Curriculum change in England
The Education Act 2002 asserted certain compulsory subjects (core and foundation) at KS4 and made it mandatory for schools to offer at least one subject in the arts, design and technology, humanities and modern foreign languages (called ‘entitlement areas’ – see below*).
The table above shows statutory subjects. Schools teaching KS1 and KS2 may also have included non-statutory subjects such as citizenship and modern foreign languages.
You can click through to the current curriculum subjects here.
The teaching of each subject is based on ‘programmes of study’, which set out opportunities that should be offered to all pupils according to their age and ability. These are based around the key words of knowledge, skills and understanding that we’re familiar with in attainment targets.
Timetable for change
Changes to England’s National Curriculum are being phased in over a number of years. The timelines for Key Stage 4 and Key Stage 5 teaching and examination introductions are linked below, but here’s a quick summary:
- First teaching of primary subjects (exc. English, Maths & Science for Years 2 & 6)
- First teaching of GCSE English Literature, English Language & Maths
- First teaching of most A/AS Level subjects
- First teaching of remaining GCSE subjects (exc. Design & Technology)
- First teaching of remaining A/AS Level subjects
- First teaching of GCSE Design & Technology
Life After Levels
Pupils in England undertake tests during each Key Stage to assess their academic progress. Until the end of the 2013/14 academic year there was a range of achievable levels for each assessment and an expected level for each too.
In September 2014 levels were removed and schools now have the freedom to assess their pupils as they see fit outside of national tests. The KS1 test is carried out by teacher assessment, but the Statutory Assessment Tests (SATs) at KS2 and KS3 are marked externally and the results are published by the DfE.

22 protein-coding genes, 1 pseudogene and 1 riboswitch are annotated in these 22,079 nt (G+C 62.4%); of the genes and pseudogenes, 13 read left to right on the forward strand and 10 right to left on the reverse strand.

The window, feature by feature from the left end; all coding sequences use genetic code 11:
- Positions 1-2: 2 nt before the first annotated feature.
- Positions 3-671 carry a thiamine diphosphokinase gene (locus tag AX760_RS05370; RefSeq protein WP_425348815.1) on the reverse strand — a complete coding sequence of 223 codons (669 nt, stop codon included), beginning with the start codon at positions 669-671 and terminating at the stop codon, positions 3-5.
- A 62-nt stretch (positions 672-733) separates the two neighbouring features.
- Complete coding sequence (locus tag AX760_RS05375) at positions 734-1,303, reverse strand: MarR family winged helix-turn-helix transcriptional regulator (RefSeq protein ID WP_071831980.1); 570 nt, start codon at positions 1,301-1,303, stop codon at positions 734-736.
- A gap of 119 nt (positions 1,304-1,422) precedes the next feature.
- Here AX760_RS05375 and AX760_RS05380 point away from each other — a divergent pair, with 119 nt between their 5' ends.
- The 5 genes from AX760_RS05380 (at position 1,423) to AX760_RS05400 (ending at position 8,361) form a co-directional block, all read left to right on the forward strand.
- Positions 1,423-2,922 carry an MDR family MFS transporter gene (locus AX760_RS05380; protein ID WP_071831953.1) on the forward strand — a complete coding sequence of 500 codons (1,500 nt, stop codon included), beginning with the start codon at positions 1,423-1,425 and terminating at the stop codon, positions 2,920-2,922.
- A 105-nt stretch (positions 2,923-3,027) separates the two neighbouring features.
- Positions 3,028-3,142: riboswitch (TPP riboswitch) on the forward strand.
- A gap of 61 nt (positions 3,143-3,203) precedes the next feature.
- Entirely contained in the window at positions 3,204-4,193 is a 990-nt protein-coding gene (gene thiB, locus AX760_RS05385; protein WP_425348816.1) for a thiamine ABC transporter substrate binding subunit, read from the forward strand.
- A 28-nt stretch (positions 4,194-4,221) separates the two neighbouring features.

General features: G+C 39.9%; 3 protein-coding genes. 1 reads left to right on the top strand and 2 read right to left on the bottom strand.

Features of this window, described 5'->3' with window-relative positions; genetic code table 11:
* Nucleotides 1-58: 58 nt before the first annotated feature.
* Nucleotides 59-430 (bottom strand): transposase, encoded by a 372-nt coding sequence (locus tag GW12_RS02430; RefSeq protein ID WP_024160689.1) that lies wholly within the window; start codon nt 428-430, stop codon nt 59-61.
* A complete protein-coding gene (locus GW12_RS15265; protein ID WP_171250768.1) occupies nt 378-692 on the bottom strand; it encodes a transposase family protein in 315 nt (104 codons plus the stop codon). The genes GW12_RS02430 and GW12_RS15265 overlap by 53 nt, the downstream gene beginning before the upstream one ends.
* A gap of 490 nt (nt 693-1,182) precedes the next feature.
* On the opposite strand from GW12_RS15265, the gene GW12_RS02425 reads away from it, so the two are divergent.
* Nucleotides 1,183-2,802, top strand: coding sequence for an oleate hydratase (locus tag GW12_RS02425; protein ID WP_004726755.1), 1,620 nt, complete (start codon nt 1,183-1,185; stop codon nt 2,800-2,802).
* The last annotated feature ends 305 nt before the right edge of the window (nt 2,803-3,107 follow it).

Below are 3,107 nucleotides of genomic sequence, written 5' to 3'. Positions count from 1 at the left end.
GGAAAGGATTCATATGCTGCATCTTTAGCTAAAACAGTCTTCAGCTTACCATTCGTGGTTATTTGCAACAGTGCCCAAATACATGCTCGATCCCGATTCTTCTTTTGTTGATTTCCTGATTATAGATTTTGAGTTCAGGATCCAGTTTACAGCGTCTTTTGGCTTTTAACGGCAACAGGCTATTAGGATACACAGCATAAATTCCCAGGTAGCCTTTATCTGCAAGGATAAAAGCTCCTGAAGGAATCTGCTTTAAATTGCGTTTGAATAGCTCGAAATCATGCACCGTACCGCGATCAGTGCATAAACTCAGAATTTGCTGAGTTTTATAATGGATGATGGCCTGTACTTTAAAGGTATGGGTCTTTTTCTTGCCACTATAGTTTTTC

So this must be a good thing if it puts control into the hands of schools and teachers, right?
Well, actually, there’s still a lot of confusion. Many schools have continued to use the existing levels framework, as inventing an alternative could prove time consuming and a distraction from teaching. Acknowledging that concern, in December 2013 the DfE announced a competition for schools to propose replacements for levels and in May 2014 the winners were announced; the idea being that other schools would pick up on those new models.
That’s the internal attainment measuring covered then. What about Key Stage assessments?
Here we have two changes – 100 scores for primary pupils and Progress 8 for secondary.
“From the academic year 2015-16, we will move from an absolute measure of progress (i.e. two levels of progress required between KS1 and KS2) to a relative measure. At the same time, KS2 test outcomes will be reported as a scaled score, where the expected score is 100. Pupil progress will be determined in relation to the average progress made by pupils with the same baseline (i.e. the same KS1 average point score). For example, if a pupil had an APS of 19 at KS1, we will calculate the average scaled score in the KS2 tests for all pupils with an APS of 19 and see whether the pupil in question achieved a higher or lower scaled score than that average The exact methodology of how this will be reported is still to be determined.” The final details will be published by September 2015.
National curriculum and assessment from September 2014: information for schools (GOV.UK)
Progress 8 measures exactly that – pupil progress in eight subjects. The intention is to ensure that schools offer a broad curriculum and don’t just focus on the previous league table magic number of achieving 5 A*-C grades (inc. English and Maths). Schools have already been provided with baseline measurements from 2014 performance data to start planning their individual pupil scores for full Progress 8 introduction in 2016. Some schools may elect to start a year early – in 2015 – if they’re confident to do so.
This is coupled with the move from letter grades to a numerical framework. GCSEs are moving from A* to G (with a U grade given to unclassified; i.e. failed), and A-Levels from A* to E (and U), to grades 1 to 9 where 9 is the highest. To offer a loose comparison, a 4 will equate to a C and a 7 to an A.